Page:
“The rest of the park is so dense and so steep, you can’t just throw down anywhere. The park would be a mess if people did that,” said Bob Miller, a spokesperson for the Smokies.
The backcountry sites have no amenities other than a fire ring and cables to hang food out of reach of bears.
The Smokies is hardly plowing new ground. All the big parks out West — Glacier, Yellowstone, Zion, Yosemite, Denali and so on — charge a fee for backcountry camping.
But the plan to charge for backpacking here could hurt “the common man,” said Tom Massie, a fisherman who frequents the Smokies.
“In these tough economic times there are families that can’t afford to go to Myrtle Beach or a big vacation somewhere else, so they take their vacations fishing or camping in the Great Smoky Mountains National Park,” Massie said. “The park systems have already been bought and paid for by the citizens of this country, particularly this park. What we are doing is making people pay to use their own national park.”
Whether to charge, and, if so, how much, is one thing the Smokies rangers want to hear from the public.
The park has floated a few options to jumpstart discussion. At the high end: $5 per person per night plus a $10 reservation fee covering the entire group no matter how large or how many nights. At the low end: just $4 per person per night with no reservation fee.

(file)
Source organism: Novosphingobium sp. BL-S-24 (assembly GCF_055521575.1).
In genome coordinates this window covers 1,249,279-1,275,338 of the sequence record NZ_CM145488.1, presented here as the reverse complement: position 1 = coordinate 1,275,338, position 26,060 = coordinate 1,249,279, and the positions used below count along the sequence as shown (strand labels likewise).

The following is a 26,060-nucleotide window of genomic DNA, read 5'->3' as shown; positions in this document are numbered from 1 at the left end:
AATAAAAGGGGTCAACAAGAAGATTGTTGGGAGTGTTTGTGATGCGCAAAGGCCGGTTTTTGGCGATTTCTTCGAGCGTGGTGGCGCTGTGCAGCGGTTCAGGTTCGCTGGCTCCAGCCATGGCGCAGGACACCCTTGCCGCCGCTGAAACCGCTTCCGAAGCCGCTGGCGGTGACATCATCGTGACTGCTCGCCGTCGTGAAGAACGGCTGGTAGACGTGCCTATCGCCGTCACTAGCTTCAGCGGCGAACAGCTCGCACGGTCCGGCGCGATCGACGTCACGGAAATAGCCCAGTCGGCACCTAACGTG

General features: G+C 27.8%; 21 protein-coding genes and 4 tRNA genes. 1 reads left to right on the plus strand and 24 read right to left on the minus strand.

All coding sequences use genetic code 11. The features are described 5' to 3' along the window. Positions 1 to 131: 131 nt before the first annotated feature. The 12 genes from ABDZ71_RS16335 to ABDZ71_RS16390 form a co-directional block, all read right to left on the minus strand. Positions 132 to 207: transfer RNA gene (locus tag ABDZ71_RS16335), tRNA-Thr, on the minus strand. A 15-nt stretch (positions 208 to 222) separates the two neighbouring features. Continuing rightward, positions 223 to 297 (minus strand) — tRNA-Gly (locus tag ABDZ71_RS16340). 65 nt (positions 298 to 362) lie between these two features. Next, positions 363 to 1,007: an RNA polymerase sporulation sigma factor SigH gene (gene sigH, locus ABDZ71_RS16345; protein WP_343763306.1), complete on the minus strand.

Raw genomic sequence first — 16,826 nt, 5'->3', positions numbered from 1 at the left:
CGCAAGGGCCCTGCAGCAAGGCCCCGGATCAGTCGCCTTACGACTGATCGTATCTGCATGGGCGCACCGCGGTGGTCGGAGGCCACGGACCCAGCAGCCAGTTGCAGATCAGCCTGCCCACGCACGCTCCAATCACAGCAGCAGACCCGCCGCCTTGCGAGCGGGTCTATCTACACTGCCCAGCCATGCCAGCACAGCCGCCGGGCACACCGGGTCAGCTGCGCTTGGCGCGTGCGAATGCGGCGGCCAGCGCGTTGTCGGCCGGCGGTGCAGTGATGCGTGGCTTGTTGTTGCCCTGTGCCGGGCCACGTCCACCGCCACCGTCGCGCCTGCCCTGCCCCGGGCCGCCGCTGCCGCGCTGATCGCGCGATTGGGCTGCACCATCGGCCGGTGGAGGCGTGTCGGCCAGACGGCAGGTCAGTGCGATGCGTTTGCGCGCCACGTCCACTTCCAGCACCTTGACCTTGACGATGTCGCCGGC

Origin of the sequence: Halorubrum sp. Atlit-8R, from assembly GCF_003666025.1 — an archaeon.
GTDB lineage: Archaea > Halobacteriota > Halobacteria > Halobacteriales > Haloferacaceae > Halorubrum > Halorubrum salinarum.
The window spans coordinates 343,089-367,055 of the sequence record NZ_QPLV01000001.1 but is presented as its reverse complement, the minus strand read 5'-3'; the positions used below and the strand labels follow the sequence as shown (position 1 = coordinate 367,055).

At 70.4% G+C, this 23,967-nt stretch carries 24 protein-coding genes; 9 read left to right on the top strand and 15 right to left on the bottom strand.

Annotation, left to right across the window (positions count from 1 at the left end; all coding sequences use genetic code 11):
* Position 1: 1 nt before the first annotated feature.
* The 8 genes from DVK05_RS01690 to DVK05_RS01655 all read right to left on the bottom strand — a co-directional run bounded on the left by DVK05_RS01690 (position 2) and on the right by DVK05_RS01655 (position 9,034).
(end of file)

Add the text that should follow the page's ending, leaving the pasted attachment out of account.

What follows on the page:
Unless the fee plan goes through, the park isn’t willing to reallocate existing rangers to backcountry assignments.
“Front country has always gotten more attention than the backcountry,” Miller said of the Smokies.
While the Smokies is the most visited national park in the county with around 9 million visitors, only a small fraction come to backpack.
In 2010, there were 33,000 backpackers and a total of 79,480 backcountry nights — meaning each of the 33,000 backpackers averaged 2.5 nights in the woods.
Overnight backpacking is down from 20 years ago, but has started to climb back up in the past five. There were 92,000 backcountry nights in 1994. It dropped to a low of 70,00 backcountry nights in 2006, and is now back up to 79,480.